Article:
One of my friends has spent most of her working life at jobs that she hates. To pay the bills, she has held jobs ranging from network marketer to janitor.
There’s nothing wrong with those jobs, but they are not what she wants.
This woman has many valuable skills — from sales to graphic design — but she is convinced she can’t get hired for the type of job she really wants because she doesn’t have a university degree.
She hasn’t listened to me when I’ve tried to convince her a degree isn’t necessary to get hired for a great job. I hope you will.
If you don’t have a degree and you feel it’s holding you back from having what you want in your career, I’m here to say you don’t have to let it hold you back.
What does someone like me know about getting hired without a degree? (After all, I have two degrees myself, including a Master’s.)
I know because I have hired some wonderful people without degrees for wonderful jobs — including writing, design, and a variety of other great gigs.
And I have learned a lot about the hiring process over the past two decades. I’ve hired a couple of hundred people for more than a half dozen companies, taught hiring skills for the University of Calgary’s management certificates program, and co-created a company that publishes guides to getting started in fabulous jobs that don’t require a degree.
There are several reasons why employers ask for applications from people who have degrees:
- It really is necessary for the job. For example, if you want to do brain surgery or build rockets for NASA, you will almost certainly be expected to have a relevant degree.
- It isn’t really necessary for the job but asking for a degree helps screen applicants. In other words, it helps reduce the number of applications to a more manageable number.
- For some other reason known only to the people doing the hiring. In one company where I helped with hiring, the marketing manager didn’t have a degree himself but insisted on hiring only people with MBAs to serve under him.
You probably can’t do anything about the first and third of these reasons, but you can do something about the second.
When you see a job advertised that asks for a degree, but you know you are capable of doing the job without that piece of paper, consider applying anyway.
But be selective about where you apply.
If you want to work with a traditional large corporation that requires a degree for a job, chances are your application will be screened out before it is even seen by a real person if it doesn’t contain the right keywords, such as “graduate”. And if it somehow makes it through that hoop, it may then get weeded out by a human resources person.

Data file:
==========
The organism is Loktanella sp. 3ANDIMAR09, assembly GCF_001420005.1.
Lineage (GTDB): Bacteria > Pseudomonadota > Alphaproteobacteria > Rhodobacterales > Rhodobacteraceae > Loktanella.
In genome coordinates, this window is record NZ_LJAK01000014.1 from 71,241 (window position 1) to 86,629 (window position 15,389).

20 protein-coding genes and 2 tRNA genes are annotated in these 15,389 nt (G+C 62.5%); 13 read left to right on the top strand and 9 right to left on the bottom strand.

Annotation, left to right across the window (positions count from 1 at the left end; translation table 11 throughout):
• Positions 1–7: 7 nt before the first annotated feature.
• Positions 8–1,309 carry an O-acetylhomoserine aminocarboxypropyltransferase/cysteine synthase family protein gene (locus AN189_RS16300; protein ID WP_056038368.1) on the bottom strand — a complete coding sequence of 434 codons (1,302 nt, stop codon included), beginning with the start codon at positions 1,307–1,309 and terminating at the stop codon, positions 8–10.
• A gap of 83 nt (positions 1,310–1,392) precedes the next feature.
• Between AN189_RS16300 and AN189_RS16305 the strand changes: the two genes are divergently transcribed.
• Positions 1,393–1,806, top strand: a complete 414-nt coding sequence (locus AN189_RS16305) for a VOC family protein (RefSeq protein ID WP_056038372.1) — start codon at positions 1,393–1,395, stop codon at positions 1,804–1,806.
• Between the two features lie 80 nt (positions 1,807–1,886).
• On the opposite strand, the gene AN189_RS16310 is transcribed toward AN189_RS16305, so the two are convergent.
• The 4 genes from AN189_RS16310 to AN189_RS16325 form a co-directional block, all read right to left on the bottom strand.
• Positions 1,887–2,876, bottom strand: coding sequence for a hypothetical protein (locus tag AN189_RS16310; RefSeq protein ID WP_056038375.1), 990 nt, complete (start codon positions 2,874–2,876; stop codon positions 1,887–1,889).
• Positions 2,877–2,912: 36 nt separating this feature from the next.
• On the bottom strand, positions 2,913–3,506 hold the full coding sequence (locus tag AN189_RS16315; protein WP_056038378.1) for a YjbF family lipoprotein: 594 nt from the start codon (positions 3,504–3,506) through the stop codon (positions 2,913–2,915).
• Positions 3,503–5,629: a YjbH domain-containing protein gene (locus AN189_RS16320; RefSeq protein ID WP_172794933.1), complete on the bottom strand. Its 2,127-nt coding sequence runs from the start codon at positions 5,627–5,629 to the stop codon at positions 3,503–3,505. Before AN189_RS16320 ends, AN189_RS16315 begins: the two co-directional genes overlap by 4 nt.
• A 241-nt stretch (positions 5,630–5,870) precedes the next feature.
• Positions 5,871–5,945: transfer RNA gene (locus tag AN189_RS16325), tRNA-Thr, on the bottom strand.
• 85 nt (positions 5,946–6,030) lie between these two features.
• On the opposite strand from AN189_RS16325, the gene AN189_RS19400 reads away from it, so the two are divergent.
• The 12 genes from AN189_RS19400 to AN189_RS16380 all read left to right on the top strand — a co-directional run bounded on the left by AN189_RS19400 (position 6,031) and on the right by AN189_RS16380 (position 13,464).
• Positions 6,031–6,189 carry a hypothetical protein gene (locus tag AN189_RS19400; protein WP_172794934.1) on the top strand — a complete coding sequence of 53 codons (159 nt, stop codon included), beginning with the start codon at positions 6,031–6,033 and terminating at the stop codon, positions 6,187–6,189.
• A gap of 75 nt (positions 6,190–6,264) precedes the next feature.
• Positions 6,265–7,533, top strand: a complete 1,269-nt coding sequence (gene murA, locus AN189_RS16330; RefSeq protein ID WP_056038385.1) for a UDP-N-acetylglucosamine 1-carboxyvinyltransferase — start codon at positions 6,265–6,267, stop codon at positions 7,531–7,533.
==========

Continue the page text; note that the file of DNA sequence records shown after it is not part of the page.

Instead, consider focusing your job search on more flexible organizations offering jobs that don’t fit into the traditional mold.
Then show why you are the ideal person for the position. First, you’ll need to show that although you don’t have the education, you do have the job skills and experience.
If you’re lacking in any area, there are a number of ways to quickly develop your skills and experience — from getting a non-student internship to starting your own part-time business — but that’s for another column.
Even when you have the relevant skills and experience to do the job, it’s important to invest time in tailoring your application letter to the specific business and what you can do for them.
I have seen more than 1,000 job applications in the last year alone, and probably fewer than 2% of applicants tailor their application to the employer in more than a superficial way.
Superficial tailoring is including the company’s name in your application and referring to something they mentioned in the job ad.
Much better tailoring is addressing your application to someone in the company by name, mentioning something you’ve learned about the company by doing some online research, and describing why your experience is ideally suited to their needs.
It takes more time, and there’s no guarantee of landing a particular job, but it can put you far ahead of other applicants — even those with degrees.
Tag Goulet is co-founder of FabJob.com, a publisher of books on how to get started in a dream career, and Academic Director of the International Association of Professions Career College at www.iapcollege.com.